USDA denies loan for critical access hospital


PINEDALE – USDA Community Programs Director Lorraine Werner denied a $25,461,000 loan application from the Sublette County Rural Health District to build a critical access hospital at the BloomField site, a letter released by the SCRHCD on Monday stated.

Werner based her decision on the high fees associated with the critical access hospital project and the determination that the proposal was not “modest” enough for USDA rural development funding. The letter also expressed concern about the economic feasibility of the project and lack of community support.

The SCRHCD recently applied for the loan after the board of trustees approved the construction of a new critical access hospital at the BloomField Site in Pinedale at a special meeting on Aug. 29. The board voted 4-1 in favor of the project, with Trustee Wendy Boman offering the lone dissent.

Werner stated in her letter that the “fees associated with the (CAH) project” were “excessive” when compared to similar projects. As an example, Werner cited that the average cost of obtaining counsel for loans and hospital projects in the state usually averaged around $30,000, while the SCRHCD listed counsel fees of $100,000.

The loan application required an itemized estimate of project costs, including development. Werner pointed out that the SCRHCD’s loan did not include the costs to build a new road to the site in their cost estimates.

“The Town of Pinedale Attorney stated a road must be built when the site is developed,” Werner wrote, “Based on the estimate from the Town Engineer, this could cost upward of $2,000,000 which was not included in the cost estimates (for the loan).”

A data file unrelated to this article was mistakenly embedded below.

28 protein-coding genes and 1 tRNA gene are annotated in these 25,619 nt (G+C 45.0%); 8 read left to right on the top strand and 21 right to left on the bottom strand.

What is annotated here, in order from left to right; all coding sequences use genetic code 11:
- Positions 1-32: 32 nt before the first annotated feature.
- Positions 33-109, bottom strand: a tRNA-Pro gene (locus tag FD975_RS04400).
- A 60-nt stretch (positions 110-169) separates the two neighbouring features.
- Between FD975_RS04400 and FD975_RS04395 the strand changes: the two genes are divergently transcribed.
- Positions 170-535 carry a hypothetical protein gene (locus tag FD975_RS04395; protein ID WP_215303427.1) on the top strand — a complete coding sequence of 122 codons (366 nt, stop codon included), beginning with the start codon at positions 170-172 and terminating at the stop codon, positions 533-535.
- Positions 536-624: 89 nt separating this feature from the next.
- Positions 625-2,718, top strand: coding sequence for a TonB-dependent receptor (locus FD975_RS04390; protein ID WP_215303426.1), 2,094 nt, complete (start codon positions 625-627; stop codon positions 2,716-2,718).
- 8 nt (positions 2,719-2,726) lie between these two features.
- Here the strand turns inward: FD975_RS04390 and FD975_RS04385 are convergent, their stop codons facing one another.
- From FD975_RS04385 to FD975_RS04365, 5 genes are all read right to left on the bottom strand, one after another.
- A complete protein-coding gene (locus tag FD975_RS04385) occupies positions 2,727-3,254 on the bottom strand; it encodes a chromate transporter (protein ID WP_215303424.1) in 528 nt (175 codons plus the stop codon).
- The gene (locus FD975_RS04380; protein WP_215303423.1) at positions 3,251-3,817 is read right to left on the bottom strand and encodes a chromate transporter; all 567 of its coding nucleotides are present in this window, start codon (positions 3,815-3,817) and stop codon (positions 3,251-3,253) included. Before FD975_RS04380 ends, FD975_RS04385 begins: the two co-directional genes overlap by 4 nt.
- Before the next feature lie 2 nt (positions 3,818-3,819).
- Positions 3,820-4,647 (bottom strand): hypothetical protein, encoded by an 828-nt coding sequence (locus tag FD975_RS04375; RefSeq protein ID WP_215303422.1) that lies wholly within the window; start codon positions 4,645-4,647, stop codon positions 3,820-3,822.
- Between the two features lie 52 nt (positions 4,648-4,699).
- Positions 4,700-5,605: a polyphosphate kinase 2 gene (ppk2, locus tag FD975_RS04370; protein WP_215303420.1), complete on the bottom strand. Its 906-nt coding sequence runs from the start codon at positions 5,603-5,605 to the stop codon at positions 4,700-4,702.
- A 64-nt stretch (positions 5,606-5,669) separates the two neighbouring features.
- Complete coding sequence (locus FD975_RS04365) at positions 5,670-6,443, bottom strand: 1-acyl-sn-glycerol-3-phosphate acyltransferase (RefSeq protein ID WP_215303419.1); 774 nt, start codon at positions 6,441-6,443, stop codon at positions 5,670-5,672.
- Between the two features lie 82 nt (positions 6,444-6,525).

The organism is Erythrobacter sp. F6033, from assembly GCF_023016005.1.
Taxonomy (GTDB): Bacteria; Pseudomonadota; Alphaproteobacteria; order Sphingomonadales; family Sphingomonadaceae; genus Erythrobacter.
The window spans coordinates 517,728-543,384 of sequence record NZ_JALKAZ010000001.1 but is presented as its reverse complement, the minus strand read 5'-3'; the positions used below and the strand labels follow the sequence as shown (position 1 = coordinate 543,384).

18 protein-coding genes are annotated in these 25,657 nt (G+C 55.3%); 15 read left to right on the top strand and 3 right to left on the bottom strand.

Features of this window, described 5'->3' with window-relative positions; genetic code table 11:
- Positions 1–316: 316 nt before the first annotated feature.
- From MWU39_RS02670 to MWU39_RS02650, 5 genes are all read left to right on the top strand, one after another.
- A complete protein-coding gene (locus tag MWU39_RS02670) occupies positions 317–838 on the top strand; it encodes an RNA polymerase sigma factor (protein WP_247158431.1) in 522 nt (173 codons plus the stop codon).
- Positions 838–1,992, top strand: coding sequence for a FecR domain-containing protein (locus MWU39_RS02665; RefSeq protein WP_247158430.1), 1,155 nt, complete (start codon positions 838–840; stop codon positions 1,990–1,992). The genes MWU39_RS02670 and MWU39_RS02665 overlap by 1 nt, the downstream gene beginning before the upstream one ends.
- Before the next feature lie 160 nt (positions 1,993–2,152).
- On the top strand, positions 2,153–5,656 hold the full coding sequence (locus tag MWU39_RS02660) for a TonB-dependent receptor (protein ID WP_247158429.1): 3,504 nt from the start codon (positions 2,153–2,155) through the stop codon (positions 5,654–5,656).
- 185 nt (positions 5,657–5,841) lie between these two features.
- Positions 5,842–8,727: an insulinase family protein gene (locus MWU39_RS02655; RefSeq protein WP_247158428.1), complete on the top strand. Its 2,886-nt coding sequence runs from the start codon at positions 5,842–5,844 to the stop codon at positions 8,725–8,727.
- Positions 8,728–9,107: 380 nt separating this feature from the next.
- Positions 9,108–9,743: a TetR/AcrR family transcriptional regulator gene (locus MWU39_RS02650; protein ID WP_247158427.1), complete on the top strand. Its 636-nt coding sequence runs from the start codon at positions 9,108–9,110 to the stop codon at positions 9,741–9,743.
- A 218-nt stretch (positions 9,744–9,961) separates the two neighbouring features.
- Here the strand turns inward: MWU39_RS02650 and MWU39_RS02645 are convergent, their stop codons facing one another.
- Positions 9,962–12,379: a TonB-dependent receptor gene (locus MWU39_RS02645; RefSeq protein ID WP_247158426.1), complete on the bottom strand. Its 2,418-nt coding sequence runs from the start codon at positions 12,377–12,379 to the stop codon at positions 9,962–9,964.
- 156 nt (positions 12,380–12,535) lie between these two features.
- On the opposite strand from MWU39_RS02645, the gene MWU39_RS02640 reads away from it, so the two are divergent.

All loans for USDA rural development must be “modest in size, design and cost,” Werner continued. In denying the loan, Werner stated that the BloomField CAH project was not modest in size based on standards set by the USDA’s engineer and National Office Architect. While the SCRHCD managed to reduce project costs by $550,000 for the land purchase and $289,000 in construction funding, the reductions did not amount to the 10 percent claimed in the loan application, Werner said.

Werner also stated that each project must meet “economic feasibility requirements” and prove that they have funding through sources like taxation, fees or assessments to “provide for facility operation and maintenance, reasonable reserve and debt payment.” Other than an applicant contribution of $2 million, Werner wrote, “There is no evidence of other funding sources, including pledge or commitment letters from other entities.” She added that the SCRHCD’s revenue was “declining historically for the last five years” along with the population of Sublette County.

The USDA requires that each project “demonstrate exceptional community support” to get funding, Werner said in the letter. The SCRHCD failed to provide evidence of widespread community support in the form of funding and “aggressive leadership,” Werner argued. Letters from the public received by Werner’s office showed a mixture of support and opposition to the project, and she added that the USDA had received only letters of opposition from local “government entities.” Werner also raised concerns that the project did not show any form of widespread financial support.

“There is no evidence of a public request for sales/use tax to pay for the project which, if passed, would show exceptional community support,” she wrote, “There is no evidence of financial support from any formal entity in the county.”

The SCRHCD has several options to pursue if the organization decides to appeal Werner’s decision, according to a document supplied by the USDA and provided to the Examiner by SCRHCD Practice Manager Amanda Key on Monday. The SCRHCD has the right to raise questions and concerns in an informal review or to ask for mediation over disputed issues. The SCRHCD can also make a formal appeal to the USDA’s National Appeals Division.

Key told the Examiner that her office will wait for the any decision on appeals from the SCRHCD board of trustees. When contacted by the Examiner to comment on the denied loan, SCRHCD Board of Trustees Chair Scott Scherbel offered no comment.

A special meeting of the SCRHCD board of trustees has been called for Tues., Oct. 2 at 6 p.m. The meeting will be conducted at the Marbleton Town Hall.

 


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